“Do you want to sleep with me and Mom?” he says. (The sick boy — little boys only — gets to sleep with them at night.)
I nod yes but say that I can’t.
“Sure you can,” he says.
“I’ll see the tree,” I say, “and then no presents for anybody.”
“Oh,” my father says. He tells me to stand up beside him. I do. He spreads my blanket the length of my bed, picks me up, and places me wrongways at the foot of my bed. He folds the corners of the blanket over my head and tells me to put the end in my hand and hold tight to it, no matter what. I clutch the cloth. He gently turns me over once. The blanket wraps around me. I must be a woolly felt lump by now. My father turns me — the lump — over and over the length of the blanket until I sense that I am at the head of my bed and there is no more blanket to roll about me.
I feel the push of my father’s face against the blanket. He is bending over the bed. The layers hardly muffle his whisper. “I’m going to carry you over my shoulder like a sack of potatoes,” he says, and then I am flying in the air. My body is stiff and doesn’t relax until I feel that my waist has landed on my father’s shoulder, and only then does my body bend to discover that my legs brush against his chest and the side of my face, padded again and again by the winter blanket, comes to rest lightly on his back.
I feel the motion — not at all like sleeper car — but how it must feel to fly by night in a balloon. I hear the tread of my father’s steps against the linoleum of the kitchen, feel the motion of the angle of his turn into the dining room, all the while hearing the thud, thud of his barefoot step on the floor while I am happily in the air. Next will be the hardest turn — into the living room.
My sight has grown accustomed, even with the mummy layers around my head, so that barely I perceive — or do I imagine? — the shadows of the images of all the things in my home. My father turns into the living room; I feel the swing of it, do not hear the thud, thud of his footfall anymore. The living room is carpeted. My eyes are wide, and they should not be. Even through the blanket, siftings of green, blue, green, blue force their way to my sight. I shut my eyes tight, but too late. Orbs of green and blue shimmer there.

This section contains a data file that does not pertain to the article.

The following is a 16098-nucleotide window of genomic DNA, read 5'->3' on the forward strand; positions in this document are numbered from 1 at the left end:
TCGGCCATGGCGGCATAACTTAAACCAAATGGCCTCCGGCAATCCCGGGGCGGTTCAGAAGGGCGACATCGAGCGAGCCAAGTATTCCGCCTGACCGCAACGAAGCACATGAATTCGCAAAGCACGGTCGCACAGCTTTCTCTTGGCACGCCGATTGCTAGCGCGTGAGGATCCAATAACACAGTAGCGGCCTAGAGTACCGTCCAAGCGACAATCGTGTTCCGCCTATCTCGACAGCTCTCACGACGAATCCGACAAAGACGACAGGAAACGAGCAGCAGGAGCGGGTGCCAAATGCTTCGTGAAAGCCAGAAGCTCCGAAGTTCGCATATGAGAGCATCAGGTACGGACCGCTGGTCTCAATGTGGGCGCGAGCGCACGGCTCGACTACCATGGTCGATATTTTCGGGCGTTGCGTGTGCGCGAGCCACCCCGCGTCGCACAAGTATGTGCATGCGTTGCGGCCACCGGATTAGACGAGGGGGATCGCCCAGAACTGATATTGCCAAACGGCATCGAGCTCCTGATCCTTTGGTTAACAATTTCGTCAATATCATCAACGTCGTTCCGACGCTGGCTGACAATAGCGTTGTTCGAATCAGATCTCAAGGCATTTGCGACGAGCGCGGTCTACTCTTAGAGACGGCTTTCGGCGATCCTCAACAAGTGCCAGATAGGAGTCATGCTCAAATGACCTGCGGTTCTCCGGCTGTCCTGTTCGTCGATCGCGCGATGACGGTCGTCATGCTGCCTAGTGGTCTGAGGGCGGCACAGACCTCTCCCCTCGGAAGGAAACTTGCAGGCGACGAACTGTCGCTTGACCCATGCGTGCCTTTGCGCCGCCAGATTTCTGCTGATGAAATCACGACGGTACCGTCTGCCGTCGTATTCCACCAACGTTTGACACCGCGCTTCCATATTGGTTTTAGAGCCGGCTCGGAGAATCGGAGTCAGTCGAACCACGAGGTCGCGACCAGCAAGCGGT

Was that enough? Was that enough? I wonder. My father unrolls me in the bed. My mother stirs a little. She kisses my forehead — was that enough? — and she says I’m hot. My father lies beside me.
“I didn’t see the tree,” I whisper, desperate for it to be true.
“I know,” he tells me. “Go to sleep.”
I try to shut my eyes, but instead of dreams there is blue and green and blue and green. Was that enough? I wonder all the way to sleep.
There is a rustle at the bedroom door. My mother wakes and shakes me a little, thinking that I am asleep. Mother feels my head. “Fever’s gone,” she says. I am well.
Ryan opens the door. There are daylight and the Big Boys behind him. They have rescued him and come to find me. Their hands are full of grapefruits. Come open stockings, they say. My father will have to rise and shave and eat a grapefruit before anyone can open a gift from beneath the tree, and then the rest of the grapefruits that we have fished from the gold toes of the Big Boys’ longest gym socks will be pitched into the garbage pail as of no use.
The Big Boys will find beneath the blue-green tree overladen with foil garland, icicles, and, on a low branch, a glass ball ornament with my name spelled in cursive glitter paint, three flexible flyers for the Memorial Field hill, and Ryan and I will have matching orange snow saucers to go with them. There will be bouncebacks and ball gloves, Pete Rose-model bats, a catcher’s mitt, a mask to go with it, long underwear from faraway aunts, a kicking tee, a football, gloves from my grandmother, long stocking caps and scarves that we must tuck in so they don’t get caught in the runners of the Flexible Flyers, and robots with batteries to make them walk across the kitchen floor. We will rip the packages and forget to say or be told from whom these gifts come so that we can write thank-you cards tomorrow. Our day will be so full, so completely occupying, that no one will ask or even understand about the moment when my father (with me rolled up in a wool blanket, warm but nowhere thick enough to keep out blues or greens) slung me over his shoulder.
And using a trick that he learned from a shivering hobo wandering through the dark, in and out of streetlights and our lives, carrying — in that same way — all he had in a green army duffel, my father saved Christmas for us all.
Rodd Whelpley grew up in northeast Ohio, and spent his childhood Christmases there. He has lived in Illinois for 14 years. His mystery novel Capital Murder is a tribute to the novels of the late David Everson